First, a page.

To open the frozen door and claim the honeycomb inside, you’ll need to find an old woman to spin you a pair of mittens out of wool from undersea sheep. Evocative inventory items abound: a rosewood mazer brimming with silver moonshine, a ring of carved amber, a bone knife. Many puzzles take the form of magical rituals: you’ll find yourself typing commands like CHANT PAEAN OF THAME, or disturbing a room filled with fluttering moths until they part to reveal a secret niche, or ringing bells strewn through the branches of dead trees:
As the silver bells peal out, the clouds over the sun splinter into a host of silvery-white birds. The sky explodes into an unbearable brilliance as they drop shimmering towards the ground. The sight strikes terror into the light-hating Swarm, who, as one, shriek and cower and flee...
In one puzzle sequence, you must make use of Uisce’s shape-shifting to reach a series of progressively more unlikely areas. Spotting a bullfrog in the rushes of a lake, you can transform into it to leap to a lily pad. From the lily pad you can see a dragonfly, which you can in turn become to fly to a hidden beach. On the beach is a sand-castle, and the dragonfly is small enough to see that it’s a fortress home for a band of fairies. Becoming a fairy lets you enter the castle and recover a buried key. The game can be frustrating—there are riddles which only familiarity with the obscure lore will help you solve, and the simple parser has trouble with many commands—but it’s a memorable journey, ending with Petra merging her three identities to become at last “the living avatar of Silverwolf.”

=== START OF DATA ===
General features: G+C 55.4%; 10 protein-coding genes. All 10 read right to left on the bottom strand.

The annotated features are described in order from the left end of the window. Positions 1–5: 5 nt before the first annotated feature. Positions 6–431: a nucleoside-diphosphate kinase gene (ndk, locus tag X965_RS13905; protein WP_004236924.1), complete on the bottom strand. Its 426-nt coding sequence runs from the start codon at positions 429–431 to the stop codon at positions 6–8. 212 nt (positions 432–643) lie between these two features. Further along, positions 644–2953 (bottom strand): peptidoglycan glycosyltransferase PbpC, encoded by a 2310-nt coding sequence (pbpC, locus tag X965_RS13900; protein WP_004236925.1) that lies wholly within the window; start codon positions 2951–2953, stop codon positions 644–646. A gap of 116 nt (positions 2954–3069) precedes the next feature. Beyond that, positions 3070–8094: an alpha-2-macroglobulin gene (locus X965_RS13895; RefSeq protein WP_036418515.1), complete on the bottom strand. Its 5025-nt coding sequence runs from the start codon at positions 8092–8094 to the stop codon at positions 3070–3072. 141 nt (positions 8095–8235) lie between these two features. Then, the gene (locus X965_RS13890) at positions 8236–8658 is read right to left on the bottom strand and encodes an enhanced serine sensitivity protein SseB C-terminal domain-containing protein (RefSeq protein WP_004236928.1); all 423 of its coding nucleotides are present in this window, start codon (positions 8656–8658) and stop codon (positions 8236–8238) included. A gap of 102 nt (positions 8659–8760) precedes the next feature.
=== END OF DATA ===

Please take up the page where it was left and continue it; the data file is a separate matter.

Langridge created the game with a toolkit called PAW, the Professional Adventure Writer, a successor to the popular game-making program The Quill. Both programs by tiny UK company Gilsoft let users create text adventures purely through navigating a set of menus to define locations, objects, and interactions. The results were less flexible than what could be achieved with a traditional programming language, but vastly more accessible. The Quill and PAW opened up text adventure authoring to anyone with basic computer skills, which led to an explosion of British adventure games: at one point more than half of all text games sold in the country were Quilled. While the software cost money to buy, Gilsoft did not charge authors a licensing fee to release games created with it, a crucial part of its success and popularity.